Here’s what happens if there’s a tie in the electoral college on Election Day 2016


Even as we close in on Election Day, battleground states like New Hampshire, Nevada, North Carolina and Florida are anyone's game. And while pollsters and pundits have worked out almost every possible path to victory for both Hillary Clinton and Donald Trump — crunching the numbers to make their best guesses in toss-up states — there's still one scenario left to consider: a tie.

That's right. Should Trump pull ahead in both New Hampshire and Nevada, two states where Clinton is currently in the lead, we could very well be looking at a deadlocked election, with each candidate claiming exactly 269 electoral votes. 


What happens in the event of a tie? 

A tie would likely come with recounts in individual states, which are mandatory if the winning candidate only bests their opponent by a certain (extremely slim) margin, which varies by state. Of course, such was the case in the 2000 George W. Bush-Al Gore election, which some studies say Gore would have won with between 42 and 171 votes of the 6 million cast in Florida.

If, after recounts, there score remains tied, the provisions of the 12th amendment would kick in. The Constitutional Center explains that the amendment requires electors to confirm their votes and "simply vote for the two persons they viewed as most qualified to become president." The person with the most votes would become the president; the runner up would be vice president.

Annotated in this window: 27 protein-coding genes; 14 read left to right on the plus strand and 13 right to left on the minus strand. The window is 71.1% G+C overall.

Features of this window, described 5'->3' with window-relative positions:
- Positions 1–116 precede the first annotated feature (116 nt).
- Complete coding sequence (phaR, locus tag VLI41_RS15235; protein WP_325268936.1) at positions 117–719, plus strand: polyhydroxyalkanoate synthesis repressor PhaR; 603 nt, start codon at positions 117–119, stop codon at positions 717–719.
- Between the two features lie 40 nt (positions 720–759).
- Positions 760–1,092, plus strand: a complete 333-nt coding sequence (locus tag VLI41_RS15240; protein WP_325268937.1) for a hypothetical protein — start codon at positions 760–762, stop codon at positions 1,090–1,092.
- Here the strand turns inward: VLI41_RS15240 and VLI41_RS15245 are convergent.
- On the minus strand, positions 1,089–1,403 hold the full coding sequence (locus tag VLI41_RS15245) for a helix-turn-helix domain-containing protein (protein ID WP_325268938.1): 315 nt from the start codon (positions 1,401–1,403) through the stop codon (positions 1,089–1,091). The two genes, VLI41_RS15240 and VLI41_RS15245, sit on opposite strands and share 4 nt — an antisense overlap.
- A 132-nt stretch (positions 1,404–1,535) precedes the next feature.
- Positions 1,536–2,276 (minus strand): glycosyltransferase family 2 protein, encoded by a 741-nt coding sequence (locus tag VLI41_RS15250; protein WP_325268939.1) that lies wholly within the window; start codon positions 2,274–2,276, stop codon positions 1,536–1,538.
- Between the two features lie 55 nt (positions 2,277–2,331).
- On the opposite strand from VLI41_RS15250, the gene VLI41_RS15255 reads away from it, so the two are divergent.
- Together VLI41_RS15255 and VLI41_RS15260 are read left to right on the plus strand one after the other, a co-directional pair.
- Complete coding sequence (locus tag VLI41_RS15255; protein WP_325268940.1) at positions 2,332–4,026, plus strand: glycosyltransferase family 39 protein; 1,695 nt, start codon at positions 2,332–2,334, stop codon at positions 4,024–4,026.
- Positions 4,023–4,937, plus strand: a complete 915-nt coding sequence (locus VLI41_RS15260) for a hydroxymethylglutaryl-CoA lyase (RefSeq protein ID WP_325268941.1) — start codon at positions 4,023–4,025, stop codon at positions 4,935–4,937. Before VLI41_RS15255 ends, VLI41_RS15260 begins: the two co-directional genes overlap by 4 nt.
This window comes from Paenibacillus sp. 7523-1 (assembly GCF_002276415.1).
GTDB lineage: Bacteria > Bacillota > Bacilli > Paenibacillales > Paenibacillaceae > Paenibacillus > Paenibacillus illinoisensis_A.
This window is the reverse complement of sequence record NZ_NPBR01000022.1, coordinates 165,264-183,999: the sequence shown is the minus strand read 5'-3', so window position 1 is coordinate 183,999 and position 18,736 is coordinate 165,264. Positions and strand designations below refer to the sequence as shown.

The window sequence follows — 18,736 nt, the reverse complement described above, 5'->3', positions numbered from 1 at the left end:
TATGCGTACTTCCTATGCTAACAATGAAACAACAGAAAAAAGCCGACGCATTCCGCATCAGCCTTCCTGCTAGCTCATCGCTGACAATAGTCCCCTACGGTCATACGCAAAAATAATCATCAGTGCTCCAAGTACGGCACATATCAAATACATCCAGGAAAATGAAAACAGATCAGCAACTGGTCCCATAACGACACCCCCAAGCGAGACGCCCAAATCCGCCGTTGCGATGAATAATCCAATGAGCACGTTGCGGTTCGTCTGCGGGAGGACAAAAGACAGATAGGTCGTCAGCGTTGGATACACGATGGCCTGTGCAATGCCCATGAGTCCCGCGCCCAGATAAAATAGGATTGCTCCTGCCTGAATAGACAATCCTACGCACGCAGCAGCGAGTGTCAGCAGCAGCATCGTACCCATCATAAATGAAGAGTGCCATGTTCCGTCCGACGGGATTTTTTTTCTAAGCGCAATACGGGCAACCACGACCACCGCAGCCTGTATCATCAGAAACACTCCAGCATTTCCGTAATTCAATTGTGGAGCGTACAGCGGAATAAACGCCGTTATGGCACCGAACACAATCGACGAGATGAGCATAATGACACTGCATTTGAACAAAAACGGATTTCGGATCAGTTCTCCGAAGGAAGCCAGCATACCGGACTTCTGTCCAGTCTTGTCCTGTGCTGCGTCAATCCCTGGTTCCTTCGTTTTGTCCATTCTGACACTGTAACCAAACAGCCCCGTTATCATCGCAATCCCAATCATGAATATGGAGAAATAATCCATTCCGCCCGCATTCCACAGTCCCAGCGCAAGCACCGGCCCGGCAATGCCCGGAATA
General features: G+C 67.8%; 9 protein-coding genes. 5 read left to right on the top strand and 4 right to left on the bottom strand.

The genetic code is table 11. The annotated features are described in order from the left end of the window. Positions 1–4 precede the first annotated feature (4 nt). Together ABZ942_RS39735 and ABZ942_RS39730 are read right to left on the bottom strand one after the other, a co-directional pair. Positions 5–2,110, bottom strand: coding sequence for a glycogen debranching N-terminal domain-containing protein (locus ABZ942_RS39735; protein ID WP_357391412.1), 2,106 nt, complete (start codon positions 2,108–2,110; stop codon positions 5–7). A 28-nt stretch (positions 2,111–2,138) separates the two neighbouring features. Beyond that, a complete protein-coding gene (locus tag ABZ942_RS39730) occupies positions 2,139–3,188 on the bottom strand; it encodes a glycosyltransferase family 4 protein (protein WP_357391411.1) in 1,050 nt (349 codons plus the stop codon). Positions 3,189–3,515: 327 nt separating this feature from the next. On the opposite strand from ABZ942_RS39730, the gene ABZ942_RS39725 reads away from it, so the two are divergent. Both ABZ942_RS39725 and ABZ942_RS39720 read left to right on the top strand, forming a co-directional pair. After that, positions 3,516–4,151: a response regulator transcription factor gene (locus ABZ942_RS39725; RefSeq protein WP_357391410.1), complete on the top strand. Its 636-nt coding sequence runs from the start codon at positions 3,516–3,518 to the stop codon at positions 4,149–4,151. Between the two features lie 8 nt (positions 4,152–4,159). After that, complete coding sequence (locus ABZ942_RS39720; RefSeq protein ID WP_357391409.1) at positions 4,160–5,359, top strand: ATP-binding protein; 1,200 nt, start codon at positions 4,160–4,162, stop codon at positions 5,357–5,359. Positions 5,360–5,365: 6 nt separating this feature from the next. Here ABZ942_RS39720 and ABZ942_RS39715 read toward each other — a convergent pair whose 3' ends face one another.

Should both candidates fail to secure a majority, the election would go to the legislature. The House chooses the president based on the electors' top three choices while the Senate is tasked with choosing a vice president based on electors' top two choices.

How likely is a tie in the 2016 election?

According to FiveThirtyEight, Clinton currently has a 64.6% chance of winning New Hampshire and a 52.6% chance of winning Nevada, which would lead her to victory with 279 electoral votes, if all other states vote as predicted. 

On Monday, CNN's polling average showed Clinton with a 3-point edge over her opponent in New Hampshire. A new poll out of the University of New Hampshire said 4% of undecided voters were still up for grabs. Meanwhile, on Sunday, FiveThirtyEight wondered if Trump "already lost Nevada" with Democrats up in the polls by 6% among early voters. 

A draw between Clinton and Trump isn't beyond the realm of possibility — but currently polling numbers makes it highly unlikely.